A simple do-it-yourself PHP service container

In a previous post we talked about dependency injection, services, and dependency injection containers.

In this post we will implement a useful and yet simple implementation of a dependency injection container, or "service container".
It will not be very flexible or reusable, it will just do the job.
And your IDE will love it!

Use case

I often write these kinds of one-off containers for smaller local PHP projects or Drupal 7 modules, where

  • All service definitions are known at the time we write the container.
  • We don't expose the container as an API to the outside world.
  • We mostly use it to manage "internal" services.
  • We don't plan on reusing the container somewhere else. We might copy parts of it, but we don't design it as a reusable component.
  • The environment (framework, etc) does not already provide a service container that we could use instead.
  • In fact, the environment might be full of procedural code and global state, all the ugly stuff that we want to avoid.
    We just want an island of sanity for our own stuff.

The goal is to organize our own code into small unit-testable components, and to use the container to manage the dependencies between these components.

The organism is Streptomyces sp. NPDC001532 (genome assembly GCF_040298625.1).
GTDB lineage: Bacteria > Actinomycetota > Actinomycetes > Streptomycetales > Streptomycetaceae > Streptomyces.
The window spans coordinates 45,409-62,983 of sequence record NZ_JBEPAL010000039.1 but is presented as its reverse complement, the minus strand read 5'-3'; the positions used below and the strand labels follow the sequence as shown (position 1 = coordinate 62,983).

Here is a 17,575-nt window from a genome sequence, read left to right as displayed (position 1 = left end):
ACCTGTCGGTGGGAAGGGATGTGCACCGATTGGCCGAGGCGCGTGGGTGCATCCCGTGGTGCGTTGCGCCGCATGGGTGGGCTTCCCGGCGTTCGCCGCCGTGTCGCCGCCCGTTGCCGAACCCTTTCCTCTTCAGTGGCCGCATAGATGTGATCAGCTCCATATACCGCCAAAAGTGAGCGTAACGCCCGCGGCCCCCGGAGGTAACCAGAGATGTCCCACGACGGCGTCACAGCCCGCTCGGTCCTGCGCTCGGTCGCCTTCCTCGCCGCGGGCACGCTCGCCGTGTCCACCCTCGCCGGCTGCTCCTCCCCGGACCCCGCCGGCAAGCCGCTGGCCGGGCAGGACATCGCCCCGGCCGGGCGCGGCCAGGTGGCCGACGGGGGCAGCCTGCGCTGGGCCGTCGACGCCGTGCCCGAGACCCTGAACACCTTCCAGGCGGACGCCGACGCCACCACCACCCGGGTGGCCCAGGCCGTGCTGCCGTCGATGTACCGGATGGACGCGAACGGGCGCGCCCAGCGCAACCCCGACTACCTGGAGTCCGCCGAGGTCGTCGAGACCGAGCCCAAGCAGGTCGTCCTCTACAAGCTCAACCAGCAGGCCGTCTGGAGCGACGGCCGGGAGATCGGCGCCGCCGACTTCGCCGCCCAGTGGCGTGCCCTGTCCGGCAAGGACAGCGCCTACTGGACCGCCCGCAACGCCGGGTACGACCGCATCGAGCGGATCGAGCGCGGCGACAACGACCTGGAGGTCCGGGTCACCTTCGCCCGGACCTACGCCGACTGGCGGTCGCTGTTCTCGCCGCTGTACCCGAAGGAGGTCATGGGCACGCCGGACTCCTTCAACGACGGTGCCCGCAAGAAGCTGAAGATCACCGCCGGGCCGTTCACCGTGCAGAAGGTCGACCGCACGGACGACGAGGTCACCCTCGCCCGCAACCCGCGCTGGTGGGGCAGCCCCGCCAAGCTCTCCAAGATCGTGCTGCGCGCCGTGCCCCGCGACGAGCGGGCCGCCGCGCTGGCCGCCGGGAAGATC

Implementation

For the following steps we will use the same example as in the previous blog post: An application where we deal with restaurant-related stuff.

An IDE-friendly container signature.

With the Symfony2 service container, the way to request a service is to pass a string key to the get() method, like this:

<?php
$stove
= $container->get('stove');
$stove->switchOn();
?>

Problem: The IDE does not know anything about the type of the service. Thus, it cannot verifiy that the $stove object actually has a switchOn() method. And, if we run "find usages" on the switchOn() method, we will get an empty result, even though the code above calls this method.

A smart way to solve this problem is to use magic __get() method in combination with the @property docblock.

<?php
/**
 * @property StoveInterface $stove
 *   The stove used in the restaurant.
 * @property CookInterface $cook
 *   The cook who works in the restaurant.
 */
class RestaurantServiceContainer {
  function
__get($key) {..}
}

$stove = $container->stove;
$stove->switchOn();
?>

Here the IDE can easily figure out that $stove is a StoveInterface object.

You often hear or read mixed opinions about PHP magic methods, but in this case it really brings a benefit.

Lazy instantiation and factory mapping.

The heart of the container will be the lazy instantiation mechanic.